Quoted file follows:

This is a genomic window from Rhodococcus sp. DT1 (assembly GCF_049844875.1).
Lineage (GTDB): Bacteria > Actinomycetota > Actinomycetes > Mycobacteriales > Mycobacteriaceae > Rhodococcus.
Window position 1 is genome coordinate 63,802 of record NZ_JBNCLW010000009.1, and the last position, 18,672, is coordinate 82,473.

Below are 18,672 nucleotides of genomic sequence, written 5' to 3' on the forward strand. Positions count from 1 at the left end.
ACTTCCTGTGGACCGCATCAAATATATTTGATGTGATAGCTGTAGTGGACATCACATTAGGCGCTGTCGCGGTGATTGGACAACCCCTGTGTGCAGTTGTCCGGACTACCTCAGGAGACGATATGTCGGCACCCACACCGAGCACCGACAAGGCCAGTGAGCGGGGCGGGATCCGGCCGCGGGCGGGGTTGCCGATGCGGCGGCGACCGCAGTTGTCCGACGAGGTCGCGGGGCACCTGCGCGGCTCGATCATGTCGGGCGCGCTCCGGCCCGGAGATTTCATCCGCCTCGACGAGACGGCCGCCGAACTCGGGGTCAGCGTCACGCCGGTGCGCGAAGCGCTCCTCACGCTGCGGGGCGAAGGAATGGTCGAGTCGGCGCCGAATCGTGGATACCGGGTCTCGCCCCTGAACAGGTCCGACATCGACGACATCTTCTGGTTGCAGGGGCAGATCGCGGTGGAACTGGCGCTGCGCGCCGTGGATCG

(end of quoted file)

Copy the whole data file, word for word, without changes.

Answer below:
This is a genomic window from Rhodococcus sp. DT1 (assembly GCF_049844875.1).
Lineage (GTDB): Bacteria > Actinomycetota > Actinomycetes > Mycobacteriales > Mycobacteriaceae > Rhodococcus.
Window position 1 is genome coordinate 63,802 of record NZ_JBNCLW010000009.1, and the last position, 18,672, is coordinate 82,473.

Below are 18,672 nucleotides of genomic sequence, written 5' to 3' on the forward strand. Positions count from 1 at the left end.
ACTTCCTGTGGACCGCATCAAATATATTTGATGTGATAGCTGTAGTGGACATCACATTAGGCGCTGTCGCGGTGATTGGACAACCCCTGTGTGCAGTTGTCCGGACTACCTCAGGAGACGATATGTCGGCACCCACACCGAGCACCGACAAGGCCAGTGAGCGGGGCGGGATCCGGCCGCGGGCGGGGTTGCCGATGCGGCGGCGACCGCAGTTGTCCGACGAGGTCGCGGGGCACCTGCGCGGCTCGATCATGTCGGGCGCGCTCCGGCCCGGAGATTTCATCCGCCTCGACGAGACGGCCGCCGAACTCGGGGTCAGCGTCACGCCGGTGCGCGAAGCGCTCCTCACGCTGCGGGGCGAAGGAATGGTCGAGTCGGCGCCGAATCGTGGATACCGGGTCTCGCCCCTGAACAGGTCCGACATCGACGACATCTTCTGGTTGCAGGGGCAGATCGCGGTGGAACTGGCGCTGCGCGCCGTGGATCG